State to request funding for tuberculosis outbreak in Sheb. Co.
MADISON (WITI) — To assist with efforts to contain a significant Tuberculosis outbreak in Sheboygan County, funding will be requested at a Joint Finance Committee meeting on Tuesday, June 4th.
“Rapid diagnosis and effective treatment are the essential public health tools needed not only to save the lives of individuals with TB, but also to stop transmission of TB infection and disease within the Sheboygan community and beyond,” said Dr. Henry Anderson, State Health Officer.
“This urgent situation in Sheboygan County requires additional support in order to contain the outbreak and make sure individuals with active TB are successfully treated,” said Governor Scott Walker, “You can’t put a price on ensuring the safety of the public and this is one of those situations. I encourage the committee to approve the motion.”
The current outbreak in Sheboygan involves an unusually high number of TB cases at one time, including a confirmed multi-drug resistant TB case with several more being treated as MDR cases until additional test results are confirmed.
Medications for MDR TB are very expensive and must be given to individuals directly by healthcare staff daily to make sure the full treatment is completed.
Currently eight cases of active tuberculosis have been diagnosed within an extended family in Sheboygan, and several additional family members may also have TB disease. All those diagnosed with TB disease are in treatment and are isolated at their homes or in the hospital.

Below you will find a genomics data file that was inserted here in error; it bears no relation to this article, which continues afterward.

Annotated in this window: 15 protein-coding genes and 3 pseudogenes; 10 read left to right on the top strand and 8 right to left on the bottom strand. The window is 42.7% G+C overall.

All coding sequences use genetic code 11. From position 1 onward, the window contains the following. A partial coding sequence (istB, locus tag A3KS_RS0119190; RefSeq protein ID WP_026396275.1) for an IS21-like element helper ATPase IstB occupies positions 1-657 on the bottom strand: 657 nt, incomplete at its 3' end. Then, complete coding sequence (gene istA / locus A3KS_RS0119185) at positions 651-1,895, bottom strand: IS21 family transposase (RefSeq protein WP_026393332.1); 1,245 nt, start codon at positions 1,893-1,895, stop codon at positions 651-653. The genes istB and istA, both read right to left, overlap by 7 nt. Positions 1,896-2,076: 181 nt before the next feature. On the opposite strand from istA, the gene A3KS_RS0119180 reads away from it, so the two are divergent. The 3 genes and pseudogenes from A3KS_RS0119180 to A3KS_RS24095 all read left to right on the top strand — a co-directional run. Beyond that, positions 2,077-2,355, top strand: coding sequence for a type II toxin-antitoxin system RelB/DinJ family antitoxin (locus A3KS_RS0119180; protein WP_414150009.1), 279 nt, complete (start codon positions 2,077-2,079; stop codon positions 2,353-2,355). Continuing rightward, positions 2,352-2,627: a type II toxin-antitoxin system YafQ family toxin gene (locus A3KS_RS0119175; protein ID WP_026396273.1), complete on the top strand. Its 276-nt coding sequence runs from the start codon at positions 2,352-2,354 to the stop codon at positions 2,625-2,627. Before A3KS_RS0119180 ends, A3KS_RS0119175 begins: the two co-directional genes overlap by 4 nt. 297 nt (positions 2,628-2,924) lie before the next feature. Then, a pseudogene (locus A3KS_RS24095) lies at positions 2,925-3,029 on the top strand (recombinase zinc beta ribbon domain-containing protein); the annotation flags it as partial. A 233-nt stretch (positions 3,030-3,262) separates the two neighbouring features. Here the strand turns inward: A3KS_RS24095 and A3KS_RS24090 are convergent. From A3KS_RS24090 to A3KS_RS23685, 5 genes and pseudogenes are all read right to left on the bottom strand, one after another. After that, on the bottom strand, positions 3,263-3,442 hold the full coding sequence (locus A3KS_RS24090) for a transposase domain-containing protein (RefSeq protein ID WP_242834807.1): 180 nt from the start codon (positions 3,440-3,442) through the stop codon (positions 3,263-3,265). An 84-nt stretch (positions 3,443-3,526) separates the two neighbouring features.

The appropriation will cover the medications required to treat the individuals with active TB and the additional healthcare staff needed to provide the medications personally on a daily basis in order to make sure treatment is fully completed. The appropriation will also ensure that these individuals have housing while they are in isolation, which means they are required to remain at home and are not able to leave the house to work.
Tuberculosis is caused by the bacteria Mycobacterium tuberculosis, and is transmitted through the air. Droplets containing the bacteria can become airborne when a person with TB disease coughs, talks, or sings. These droplets are inhaled by other people. Some of the people who inhale these droplets will become infected, and some of them may develop active disease.
Typically, transmission of TB bacteria is limited to family members and people with sustained close contact. To actually become infected with TB bacteria, close (within six feet) and repeated or continuous contact (more than eight hours) with the person who has TB is usually needed.
For more information about TB, visit: http://www.cdc.gov/tb/topic/basics/default.htm